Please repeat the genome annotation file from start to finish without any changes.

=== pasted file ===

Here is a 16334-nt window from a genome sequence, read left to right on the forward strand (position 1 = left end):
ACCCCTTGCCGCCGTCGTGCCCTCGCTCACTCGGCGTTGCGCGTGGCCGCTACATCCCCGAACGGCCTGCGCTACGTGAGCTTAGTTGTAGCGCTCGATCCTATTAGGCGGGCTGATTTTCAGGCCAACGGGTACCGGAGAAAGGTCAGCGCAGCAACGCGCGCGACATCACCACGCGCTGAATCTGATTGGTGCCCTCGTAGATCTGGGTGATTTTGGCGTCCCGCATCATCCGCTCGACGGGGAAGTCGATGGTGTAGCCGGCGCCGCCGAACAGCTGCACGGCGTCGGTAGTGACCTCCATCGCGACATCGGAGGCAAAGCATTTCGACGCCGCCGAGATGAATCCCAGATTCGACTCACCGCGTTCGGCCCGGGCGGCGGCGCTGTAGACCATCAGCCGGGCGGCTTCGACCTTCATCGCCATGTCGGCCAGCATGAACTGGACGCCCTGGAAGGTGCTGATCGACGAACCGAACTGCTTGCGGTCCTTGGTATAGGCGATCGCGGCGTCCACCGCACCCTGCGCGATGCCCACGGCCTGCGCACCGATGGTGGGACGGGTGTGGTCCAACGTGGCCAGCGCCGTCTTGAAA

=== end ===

Here is a 16334-nt window from a genome sequence, read left to right on the forward strand (position 1 = left end):
ACCCCTTGCCGCCGTCGTGCCCTCGCTCACTCGGCGTTGCGCGTGGCCGCTACATCCCCGAACGGCCTGCGCTACGTGAGCTTAGTTGTAGCGCTCGATCCTATTAGGCGGGCTGATTTTCAGGCCAACGGGTACCGGAGAAAGGTCAGCGCAGCAACGCGCGCGACATCACCACGCGCTGAATCTGATTGGTGCCCTCGTAGATCTGGGTGATTTTGGCGTCCCGCATCATCCGCTCGACGGGGAAGTCGATGGTGTAGCCGGCGCCGCCGAACAGCTGCACGGCGTCGGTAGTGACCTCCATCGCGACATCGGAGGCAAAGCATTTCGACGCCGCCGAGATGAATCCCAGATTCGACTCACCGCGTTCGGCCCGGGCGGCGGCGCTGTAGACCATCAGCCGGGCGGCTTCGACCTTCATCGCCATGTCGGCCAGCATGAACTGGACGCCCTGGAAGGTGCTGATCGACGAACCGAACTGCTTGCGGTCCTTGGTATAGGCGATCGCGGCGTCCACCGCACCCTGCGCGATGCCCACGGCCTGCGCACCGATGGTGGGACGGGTGTGGTCCAACGTGGCCAGCGCCGTCTTGAAA